10) The opportunity for Bella – it seems like such a great place to raise children, with lots of outdoor play and safe environments. In my opinion with all the health and safety now in the UK, children aren’t left with much room to be children, to make their own mistakes (not always under supervision) help each other and find their own answers to challenges. Here there is less constant supervision and children can interact without feeling like their parents are constantly watching. Obviously we are still new here and I may be wrong but in some ways it harks back to how life was when I was growing up and I believe sometimes the fastest way to learn is by experiencing, not being stopped from doing things and being told to be careful. I wonder if my child’s overcautious nature comes from me worrying sh might hurt herself and constantly warning her. Now she has more freedom to explore. And of course, for Bella the opportunity to grow up with 2 languages, mixing with people from all over the world (she already has played with children from Australia, Canada, Alaska, England, Germany, Vietnam, Czech Republic, Lithuania, Holland, Kazakhstan to name a few), and learning to embrace change with confidence,

What’s teddy bear in German? Teddy bear!

January 9, 2015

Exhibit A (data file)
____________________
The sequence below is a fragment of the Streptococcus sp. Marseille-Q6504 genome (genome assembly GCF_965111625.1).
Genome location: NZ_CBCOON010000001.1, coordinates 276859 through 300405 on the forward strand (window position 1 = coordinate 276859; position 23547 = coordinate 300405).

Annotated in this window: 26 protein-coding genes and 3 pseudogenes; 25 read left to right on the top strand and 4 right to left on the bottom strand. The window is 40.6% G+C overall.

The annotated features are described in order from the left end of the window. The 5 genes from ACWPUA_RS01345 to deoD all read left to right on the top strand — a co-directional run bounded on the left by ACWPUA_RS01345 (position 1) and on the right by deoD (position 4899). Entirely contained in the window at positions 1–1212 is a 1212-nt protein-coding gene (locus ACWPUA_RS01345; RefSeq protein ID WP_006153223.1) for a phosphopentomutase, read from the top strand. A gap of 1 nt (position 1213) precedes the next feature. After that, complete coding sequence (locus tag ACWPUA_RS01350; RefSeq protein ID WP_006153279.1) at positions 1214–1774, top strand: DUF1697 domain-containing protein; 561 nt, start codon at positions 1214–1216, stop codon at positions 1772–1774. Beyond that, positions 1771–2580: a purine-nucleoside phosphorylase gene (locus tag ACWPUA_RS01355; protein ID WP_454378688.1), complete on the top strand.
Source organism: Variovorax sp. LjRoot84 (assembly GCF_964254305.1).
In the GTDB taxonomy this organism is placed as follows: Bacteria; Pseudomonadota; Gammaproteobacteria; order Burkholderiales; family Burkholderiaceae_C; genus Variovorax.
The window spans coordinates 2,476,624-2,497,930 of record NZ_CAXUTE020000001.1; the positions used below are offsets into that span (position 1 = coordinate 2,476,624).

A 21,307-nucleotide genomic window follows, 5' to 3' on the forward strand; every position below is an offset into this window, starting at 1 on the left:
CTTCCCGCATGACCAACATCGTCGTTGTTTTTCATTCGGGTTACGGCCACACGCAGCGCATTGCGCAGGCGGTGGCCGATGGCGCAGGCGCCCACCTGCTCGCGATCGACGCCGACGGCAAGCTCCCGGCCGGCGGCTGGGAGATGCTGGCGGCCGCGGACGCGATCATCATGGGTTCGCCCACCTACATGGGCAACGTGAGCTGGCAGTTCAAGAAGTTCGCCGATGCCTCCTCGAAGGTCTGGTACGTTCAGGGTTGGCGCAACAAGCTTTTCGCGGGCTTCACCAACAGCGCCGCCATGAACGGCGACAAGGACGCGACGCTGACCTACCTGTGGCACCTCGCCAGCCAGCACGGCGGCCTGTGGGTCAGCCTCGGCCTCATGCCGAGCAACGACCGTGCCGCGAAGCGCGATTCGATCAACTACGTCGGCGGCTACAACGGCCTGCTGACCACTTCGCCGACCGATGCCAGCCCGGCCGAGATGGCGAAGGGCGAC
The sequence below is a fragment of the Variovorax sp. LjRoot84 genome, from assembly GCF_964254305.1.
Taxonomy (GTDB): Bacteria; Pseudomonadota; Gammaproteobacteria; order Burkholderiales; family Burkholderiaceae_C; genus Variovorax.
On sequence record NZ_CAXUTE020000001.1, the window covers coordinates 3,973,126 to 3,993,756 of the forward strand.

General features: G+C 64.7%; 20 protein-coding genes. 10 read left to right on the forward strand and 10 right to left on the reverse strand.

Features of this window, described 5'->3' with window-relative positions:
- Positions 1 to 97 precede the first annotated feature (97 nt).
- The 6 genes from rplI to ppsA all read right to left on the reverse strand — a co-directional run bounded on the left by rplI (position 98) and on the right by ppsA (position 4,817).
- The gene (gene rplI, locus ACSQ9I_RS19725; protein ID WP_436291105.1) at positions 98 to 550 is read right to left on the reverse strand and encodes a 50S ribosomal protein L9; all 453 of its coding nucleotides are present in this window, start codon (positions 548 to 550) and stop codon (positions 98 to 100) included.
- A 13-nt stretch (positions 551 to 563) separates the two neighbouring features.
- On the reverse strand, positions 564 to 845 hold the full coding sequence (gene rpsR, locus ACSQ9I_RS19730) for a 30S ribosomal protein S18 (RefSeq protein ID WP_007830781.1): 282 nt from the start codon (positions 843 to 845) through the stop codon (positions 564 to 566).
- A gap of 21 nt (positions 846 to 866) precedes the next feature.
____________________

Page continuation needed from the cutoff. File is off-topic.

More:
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Okay so we’re still in Europe and moving to Germany can’t be that different to England, right? And anyway – EVERYONE speaks English in Munich… don’t they?

My daughter loves asking people what teddy bear is in German. She finds it hilarious, but actually I think it gives her some comfort that not her whole world is being turned upside down – some things are just the same as home(England). However, she’s also embraced the differences like I never expected. She absolutely loves explaining to English people what her new German words are – blue: blau, pink: rosa, counting to 10 – and especially correcting them if they get it wrong (I think maybe there’s some teacher in her!) , while she still remains fussy about some foods she’s had in England such as carrots and tomatoes, she shows much enthusiasm for trying new foods here, sampling sauerkraut, weisswurst, all kids of smoked meats and fish and even has eaten duck. My theory on her general love for food is that she sees her father loving trying new foods and doesn’t want to miss out. Watching her enjoy her new life here so much has really made the move much easier for us all.